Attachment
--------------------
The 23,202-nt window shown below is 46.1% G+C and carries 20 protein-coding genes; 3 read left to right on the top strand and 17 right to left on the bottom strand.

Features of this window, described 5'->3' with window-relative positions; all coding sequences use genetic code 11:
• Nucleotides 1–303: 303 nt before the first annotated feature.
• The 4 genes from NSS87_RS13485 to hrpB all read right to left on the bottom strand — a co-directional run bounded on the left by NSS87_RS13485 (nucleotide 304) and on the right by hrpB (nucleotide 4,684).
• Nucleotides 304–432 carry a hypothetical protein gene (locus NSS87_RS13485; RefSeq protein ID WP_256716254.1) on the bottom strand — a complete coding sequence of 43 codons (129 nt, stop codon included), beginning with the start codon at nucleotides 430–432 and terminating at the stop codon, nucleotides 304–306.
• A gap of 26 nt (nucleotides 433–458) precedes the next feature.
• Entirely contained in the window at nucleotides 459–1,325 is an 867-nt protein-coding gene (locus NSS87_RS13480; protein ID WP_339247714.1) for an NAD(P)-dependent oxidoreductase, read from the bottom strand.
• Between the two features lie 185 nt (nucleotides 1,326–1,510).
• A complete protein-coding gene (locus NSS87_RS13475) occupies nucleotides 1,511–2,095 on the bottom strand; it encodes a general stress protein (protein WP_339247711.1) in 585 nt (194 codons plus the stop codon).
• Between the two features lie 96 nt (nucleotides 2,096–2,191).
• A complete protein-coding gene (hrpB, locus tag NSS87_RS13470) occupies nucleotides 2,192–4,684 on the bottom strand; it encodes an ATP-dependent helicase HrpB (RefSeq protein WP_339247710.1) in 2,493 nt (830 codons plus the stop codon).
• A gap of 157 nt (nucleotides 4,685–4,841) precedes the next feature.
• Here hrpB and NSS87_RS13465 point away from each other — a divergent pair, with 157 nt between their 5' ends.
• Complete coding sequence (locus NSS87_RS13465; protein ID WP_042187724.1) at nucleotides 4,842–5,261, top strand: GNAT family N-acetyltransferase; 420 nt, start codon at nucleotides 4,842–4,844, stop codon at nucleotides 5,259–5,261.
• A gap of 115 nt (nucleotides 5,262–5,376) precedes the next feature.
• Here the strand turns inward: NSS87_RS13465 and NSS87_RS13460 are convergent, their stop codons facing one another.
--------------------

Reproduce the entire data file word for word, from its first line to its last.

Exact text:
The 23,202-nt window shown below is 46.1% G+C and carries 20 protein-coding genes; 3 read left to right on the top strand and 17 right to left on the bottom strand.

Features of this window, described 5'->3' with window-relative positions; all coding sequences use genetic code 11:
• Nucleotides 1–303: 303 nt before the first annotated feature.
• The 4 genes from NSS87_RS13485 to hrpB all read right to left on the bottom strand — a co-directional run bounded on the left by NSS87_RS13485 (nucleotide 304) and on the right by hrpB (nucleotide 4,684).
• Nucleotides 304–432 carry a hypothetical protein gene (locus NSS87_RS13485; RefSeq protein ID WP_256716254.1) on the bottom strand — a complete coding sequence of 43 codons (129 nt, stop codon included), beginning with the start codon at nucleotides 430–432 and terminating at the stop codon, nucleotides 304–306.
• A gap of 26 nt (nucleotides 433–458) precedes the next feature.
• Entirely contained in the window at nucleotides 459–1,325 is an 867-nt protein-coding gene (locus NSS87_RS13480; protein ID WP_339247714.1) for an NAD(P)-dependent oxidoreductase, read from the bottom strand.
• Between the two features lie 185 nt (nucleotides 1,326–1,510).
• A complete protein-coding gene (locus NSS87_RS13475) occupies nucleotides 1,511–2,095 on the bottom strand; it encodes a general stress protein (protein WP_339247711.1) in 585 nt (194 codons plus the stop codon).
• Between the two features lie 96 nt (nucleotides 2,096–2,191).
• A complete protein-coding gene (hrpB, locus tag NSS87_RS13470) occupies nucleotides 2,192–4,684 on the bottom strand; it encodes an ATP-dependent helicase HrpB (RefSeq protein WP_339247710.1) in 2,493 nt (830 codons plus the stop codon).
• A gap of 157 nt (nucleotides 4,685–4,841) precedes the next feature.
• Here hrpB and NSS87_RS13465 point away from each other — a divergent pair, with 157 nt between their 5' ends.
• Complete coding sequence (locus NSS87_RS13465; protein ID WP_042187724.1) at nucleotides 4,842–5,261, top strand: GNAT family N-acetyltransferase; 420 nt, start codon at nucleotides 4,842–4,844, stop codon at nucleotides 5,259–5,261.
• A gap of 115 nt (nucleotides 5,262–5,376) precedes the next feature.
• Here the strand turns inward: NSS87_RS13465 and NSS87_RS13460 are convergent, their stop codons facing one another.